The Labor Management Reporting and Disclosure Act (“LMRDA”) says labor relations consultants and lawyers must report to the government on their activities if they attempt to persuade employees in a workplace to organize a union and bargain collectively. But the law contains an important provision called the “Advice Exemption” (section203c), which says an employer or its lawyer/consultants is not required to file a report with the government.
For many years the Labor Department (DOL) broadly interpreted this provision. The “advice exemption” was considered protection for an employer so that when it asks a lawyer to look over materials it is preparing to counter a union organizing drive, it doesn’t have to report on the content of the materials or the details of its lawyer-client relationship.
However last June the Obama Labor Department proposed to change the meaning of this important exemption. Under the DOL’s proposed new rules, both employers and their attorney/consultant advisors must file reports that can give labor unions detailed information about their relationships—including information about their fee arrangements—that can be used against them during a union organizing campaign.
Under the longtime interpretation of the advice exemption, which is still in effect, the Labor Department provides a key ‘bright-line’ test: It says the exchange of lawyer-employer information is exempt from government reporting requirements if the employer “is free to accept or reject the written material prepared for him …” As a result, most services performed by attorneys and consultants during a union organizing campaign are currently exempt. The courts upheld this interpretation of the law in a 1989 case, International Union, United Automobile Workers v. Dole, 869 F.2d 616 (D.C. Cir. 1989).
DOL’s proposed new or revised interpretation of the LMRDA advice exemption directly addresses and squarely overturns its current interpretation of the Advice Exemption. Under the proposed new DOL interpretation, when such a person prepares or provides a persuasive script, letter, videotape, or other material or communication, including electronic and digital media, for use by an employer in communicating with employees, the “Advice Exemption” does not apply and the duty to report is triggered. Similarly, a consultant’s revision of the employer’s materials or communications to enhance the persuasive message also triggers the duty to report. “Communications, or revisions thereto, are to be considered persuasive if they, for example, explicitly or implicitly encourage employees to vote for or against union representation, to take a certain position with respect to collective bargaining proposals, or refrain from concerted activity (such as a strike) in the workplace.” (Notice, pp. 61–62)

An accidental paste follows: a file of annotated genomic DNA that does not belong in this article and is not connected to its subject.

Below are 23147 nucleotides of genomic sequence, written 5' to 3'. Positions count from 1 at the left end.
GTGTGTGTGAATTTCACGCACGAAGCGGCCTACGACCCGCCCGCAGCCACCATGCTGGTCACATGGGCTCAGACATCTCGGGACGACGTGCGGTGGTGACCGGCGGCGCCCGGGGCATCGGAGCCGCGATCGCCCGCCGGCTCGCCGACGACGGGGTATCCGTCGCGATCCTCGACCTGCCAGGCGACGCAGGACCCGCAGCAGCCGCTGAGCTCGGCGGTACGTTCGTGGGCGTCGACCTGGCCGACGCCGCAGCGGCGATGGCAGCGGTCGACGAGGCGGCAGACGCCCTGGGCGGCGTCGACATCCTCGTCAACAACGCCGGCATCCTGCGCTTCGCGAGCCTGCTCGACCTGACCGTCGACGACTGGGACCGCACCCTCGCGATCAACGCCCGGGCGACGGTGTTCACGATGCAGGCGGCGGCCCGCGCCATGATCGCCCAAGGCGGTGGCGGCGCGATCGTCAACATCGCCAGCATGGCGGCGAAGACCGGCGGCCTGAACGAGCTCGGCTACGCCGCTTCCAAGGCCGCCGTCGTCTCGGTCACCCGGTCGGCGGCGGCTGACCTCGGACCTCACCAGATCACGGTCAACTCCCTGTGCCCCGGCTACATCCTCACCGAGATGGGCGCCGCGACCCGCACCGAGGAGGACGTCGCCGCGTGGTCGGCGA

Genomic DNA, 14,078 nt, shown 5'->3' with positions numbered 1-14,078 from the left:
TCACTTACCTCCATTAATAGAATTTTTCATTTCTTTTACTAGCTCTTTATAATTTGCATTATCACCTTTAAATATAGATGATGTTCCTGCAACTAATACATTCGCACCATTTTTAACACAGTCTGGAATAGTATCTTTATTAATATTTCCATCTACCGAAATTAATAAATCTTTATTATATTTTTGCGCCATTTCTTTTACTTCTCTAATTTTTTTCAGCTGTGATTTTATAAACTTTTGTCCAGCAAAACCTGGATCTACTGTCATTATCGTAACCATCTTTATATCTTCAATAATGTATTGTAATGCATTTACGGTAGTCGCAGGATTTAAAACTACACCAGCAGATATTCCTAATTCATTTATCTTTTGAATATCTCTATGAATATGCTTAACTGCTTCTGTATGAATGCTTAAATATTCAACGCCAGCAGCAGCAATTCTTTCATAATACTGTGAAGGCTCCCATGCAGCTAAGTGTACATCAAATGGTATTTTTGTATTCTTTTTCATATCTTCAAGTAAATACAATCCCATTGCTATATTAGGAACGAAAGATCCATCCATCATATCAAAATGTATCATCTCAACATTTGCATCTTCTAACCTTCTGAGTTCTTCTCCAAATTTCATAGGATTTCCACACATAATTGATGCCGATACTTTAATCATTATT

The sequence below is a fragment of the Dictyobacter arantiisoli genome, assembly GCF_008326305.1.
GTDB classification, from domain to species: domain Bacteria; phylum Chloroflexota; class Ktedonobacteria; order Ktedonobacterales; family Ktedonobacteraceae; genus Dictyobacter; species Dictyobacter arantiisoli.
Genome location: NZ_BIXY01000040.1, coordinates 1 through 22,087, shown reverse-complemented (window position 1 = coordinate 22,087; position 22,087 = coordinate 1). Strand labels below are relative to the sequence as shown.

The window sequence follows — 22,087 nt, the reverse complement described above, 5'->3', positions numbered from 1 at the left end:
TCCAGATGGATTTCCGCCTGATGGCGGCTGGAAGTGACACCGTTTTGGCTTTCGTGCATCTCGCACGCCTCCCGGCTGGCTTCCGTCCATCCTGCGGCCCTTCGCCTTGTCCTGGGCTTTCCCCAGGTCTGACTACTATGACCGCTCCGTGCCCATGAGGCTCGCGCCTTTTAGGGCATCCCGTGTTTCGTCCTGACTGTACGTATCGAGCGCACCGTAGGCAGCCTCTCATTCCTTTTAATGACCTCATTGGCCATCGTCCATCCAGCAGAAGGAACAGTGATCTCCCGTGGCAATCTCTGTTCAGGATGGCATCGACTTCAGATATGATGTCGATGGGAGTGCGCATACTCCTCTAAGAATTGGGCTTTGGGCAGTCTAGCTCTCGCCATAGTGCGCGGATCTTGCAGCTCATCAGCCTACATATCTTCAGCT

The DOL Notice goes on to delineate specific persuader activities not exempted under the advice exemption. These include but are not limited to drafting, revising, or providing a persuader speech, written material, website content, an audiovisual or multimedia presentation, or other material or communication of any sort, to an employer for presentation, dissemination, or distribution to employees, directly or indirectly; planning or conducting individual or group meetings designed to persuade employees; developing or administering employee attitude surveys concerning union awareness, sympathy, or proneness; training supervisors or employer representatives to conduct individual or group meetings designed to persuade employees; coordinating or directing the activities of supervisors or employer representatives to engage in the persuasion of employees; establishing or facilitating employee committees; developing employer personnel policies or practices designed to persuade employees; deciding which employees to target for persuader activity or disciplinary action; and coordinating the timing and sequencing of persuader tactics and strategies. (Notice, p. 66)
Just as frightening as DOL’s practical elimination of the advice exemption is a 7th Circuit 1983 decision which held that once a party provides persuader service to just one client, it is required to report all labor relations services to all clients in that same fiscal year, regardless of whether or not such services fall within the now limited advice exemption.
The new approach by the DOL is clearly designed to deter employers from seeking labor relations advice, and counsel in preparing for and defending against union organizing campaigns, much to the delight of the organizing union entity. This is but another result of the Obama Administration’s partnership with organized labor.
DOL’s new interpretation seeks to impose an unworkable standard that is difficult, if not impossible, to apply in practice and will have the effect of deterring employers from seeking to obtain legitimate information and guidance in developing and administering their labor and personnel programs and policies. In addition to these undesirable results, this new interpretation will impose broad ranged and burdensome reporting and filing requirements on employers at a time when they should be concentrating their energies and resources on creating jobs. All of these deleterious effects are obviously being driven by DOL’s desire to assist labor unions in their organizing efforts and to make it more difficult for employers to resist them. Simply stated, there is no justification for abandoning the DOL’s longstanding interpretation of the advice exemption and substituting an interpretation which practically removes it from the statute, thus burdening employers and benefiting unions.
Francis T. Coleman is a Washington, DC-area attorney.